Ezra 4:7

NET ©

And during the reign of Artaxerxes, Bishlam, Mithredath, Tabeel, and the rest of their colleagues wrote to King Artaxerxes of Persia. This letter was first written in Aramaic but then translated. [Aramaic:]

NIV ©

And in the days of Artaxerxes king of Persia, Bishlam, Mithredath, Tabeel and the rest of his associates wrote a letter to Artaxerxes. The letter was written in Aramaic script and in the Aramaic language.

NASB ©

And in the days of Artaxerxes, Bishlam, Mithredath, Tabeel and the rest of his colleagues wrote to Artaxerxes king of Persia; and the text of the letter was written in Aramaic and translated from Aramaic.

NLT ©

And even later, during the reign of King Artaxerxes of Persia, the enemies of Judah, led by Bishlam, Mithredath, and Tabeel, sent a letter to Artaxerxes in the Aramaic language, and it was translated for the king.

MSG ©

Again later, in the time of Artaxerxes, Bishlam, Mithredath, Tabeel, and their associates wrote regarding the Jerusalem business to Artaxerxes king of Persia. The letter was written in Aramaic and translated. (What follows is written in Aramaic.)

BBE ©

And in the time of Artaxerxes, Bishlam, Mithredath, Tabeel, and the rest of his friends, sent a letter to Artaxerxes, king of Persia, writing it in the Aramaean writing and language.

NRSV ©

And in the days of Artaxerxes, Bishlam and Mithredath and Tabeel and the rest of their associates wrote to King Artaxerxes of Persia; the letter was written in Aramaic and translated.

NKJV ©

In the days of Artaxerxes also, Bishlam, Mithredath, Tabel, and the rest of their companions wrote to Artaxerxes king of Persia; and the letter was written in Aramaic script, and translated into the Aramaic language.

KJV
And in the days
<03117>
of Artaxerxes
<0783>
wrote
<03789> (8804)
Bishlam
<01312>_,
Mithredath
<04990>_,
Tabeel
<02870>_,
and the rest
<07605>
of their companions
<03674>_,
unto Artaxerxes
<0783>
king
<04428>
of Persia
<06539>_;
and the writing
<03791>
of the letter
<05406>
[was] written
<03789> (8803)
in the Syrian tongue
<0762>_,
and interpreted
<08638> (8794)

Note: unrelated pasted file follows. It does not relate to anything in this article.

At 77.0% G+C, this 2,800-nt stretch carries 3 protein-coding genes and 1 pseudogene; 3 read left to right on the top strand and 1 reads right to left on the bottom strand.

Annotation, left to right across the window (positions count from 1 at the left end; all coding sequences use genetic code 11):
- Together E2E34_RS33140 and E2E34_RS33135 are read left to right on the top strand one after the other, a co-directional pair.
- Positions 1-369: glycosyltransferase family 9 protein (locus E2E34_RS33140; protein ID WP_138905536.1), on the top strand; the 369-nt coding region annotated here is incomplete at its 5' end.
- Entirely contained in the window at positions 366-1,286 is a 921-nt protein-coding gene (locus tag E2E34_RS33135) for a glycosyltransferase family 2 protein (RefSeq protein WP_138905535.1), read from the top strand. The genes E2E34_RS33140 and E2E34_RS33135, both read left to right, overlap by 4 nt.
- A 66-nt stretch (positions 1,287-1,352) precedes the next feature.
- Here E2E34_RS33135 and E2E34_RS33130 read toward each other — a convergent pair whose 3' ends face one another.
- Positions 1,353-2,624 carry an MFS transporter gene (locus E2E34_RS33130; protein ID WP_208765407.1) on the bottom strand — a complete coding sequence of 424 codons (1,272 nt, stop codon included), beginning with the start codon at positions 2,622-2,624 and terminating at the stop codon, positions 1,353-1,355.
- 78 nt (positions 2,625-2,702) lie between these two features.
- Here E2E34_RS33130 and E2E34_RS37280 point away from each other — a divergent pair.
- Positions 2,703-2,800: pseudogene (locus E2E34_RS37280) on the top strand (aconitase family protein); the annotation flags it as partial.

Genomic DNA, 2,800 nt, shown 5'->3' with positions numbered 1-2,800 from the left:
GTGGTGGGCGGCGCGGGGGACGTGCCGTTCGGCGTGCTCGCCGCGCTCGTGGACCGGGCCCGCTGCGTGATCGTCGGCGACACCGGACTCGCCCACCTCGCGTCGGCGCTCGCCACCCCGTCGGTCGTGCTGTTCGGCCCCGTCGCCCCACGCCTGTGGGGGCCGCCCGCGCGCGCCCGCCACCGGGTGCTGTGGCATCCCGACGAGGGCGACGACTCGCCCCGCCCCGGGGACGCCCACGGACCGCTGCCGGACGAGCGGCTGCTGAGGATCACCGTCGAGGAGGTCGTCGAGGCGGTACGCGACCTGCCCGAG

in the Syrian tongue
<0762>_.
{Bishlam: or, in peace} {companions: Heb. societies}
HEBREW
P
tymra
<0762>
Mgrtmw
<08638>
tymra
<0762>
bwtk
<03789>
Nwtsnh
<05406>
btkw
<03791>
orp
<06539>
Klm
<04428>
*tvsxtra {atvsxtra}
<0783>
le
<05921>
*wytwnk {wtwnk}
<03674>
rasw
<07605>
labj
<02870>
tdrtm
<04990>
Mlsb
<01312>
btk
<03789>
atvsxtra
<0783>
ymybw (4:7)
<03117>
LXXM
kai
<2532>  
CONJ
en
<1722>  
PREP
hmeraiv
<2250>  
N-DPF
aryasasya
 
N-PRI
egraqen
<1125>  
V-AAI-3S
en
<1722>  
PREP
eirhnh
<1515>  
N-DSF
miyradath
 
N-DSM
tabehl
 
N-PRI
sun
<4862>  
PREP
kai
<2532>  
ADV
toiv
<3588>  
T-DPM
loipoiv
 
A-DPM
sundouloiv
<4889>  
N-DPM
autou
<846>  
D-GSM
prov
<4314>  
PREP
aryasasya
 
N-PRI
basilea
<935>  
N-ASM
perswn
 
N-GPM
egraqen
<1125>  
V-AAI-3S
o
<3588>  
T-NSM
forologov
 
N-NSM
grafhn
<1124>  
N-ASF
suristi
 
N-PRI
kai
<2532>  
CONJ
hrmhneumenhn
<2059>  
V-RPPAS
NET © [draft] ITL
And during the reign
<03117>
of Artaxerxes
<0783>
, Bishlam
<01312>
, Mithredath
<04990>
, Tabeel
<02870>
, and the rest
<07605>
of their colleagues
<03674>
wrote
<03789>
to
<05921>
King
<04428>
Artaxerxes
<0783>
of Persia
<06539>
. This letter
<05406>
was first written
<03789>
in Aramaic
<0762>
but then translated
<08638>
. [Aramaic
<0762>
:]
NET © Notes

tn Heb “And in the days.”

tn The LXX understands this word as a prepositional phrase (“in peace”) rather than as a proper name (“Bishlam”). Taken this way it would suggest that Mithredath was “in agreement with” the contents of Tabeel’s letter. Some scholars regard the word in the MT to be a corruption of either “in Jerusalem” (i.e., “in the matter of Jerusalem”) or “in the name of Jerusalem.” The translation adopted above follows the traditional understanding of the word as a name.

tc The translation reads the plural with the Qere rather than the singular found in the MT Kethib.

sn Artaxerxes I ruled in Persia from ca. 465–425 b.c.

tc It is preferable to delete the MT’s וּכְתָב (ukhÿtav) here.

sn The double reference in v. 7 to the Aramaic language is difficult. It would not make sense to say that the letter was written in Aramaic and then translated into Aramaic. Some interpreters understand the verse to mean that the letter was written in the Aramaic script and in the Aramaic language, but this does not seem to give sufficient attention to the participle “translated” at the end of the verse. The second reference to Aramaic in the verse is more probably a gloss that calls attention to the fact that the following verses retain the Aramaic language of the letter in its original linguistic form. A similar reference to Aramaic occurs in Dan 2:4b, where the language of that book shifts from Hebrew to Aramaic. Ezra 4:8–6:18 and 7:12-26 are written in Aramaic, whereas the rest of the book is written in Hebrew.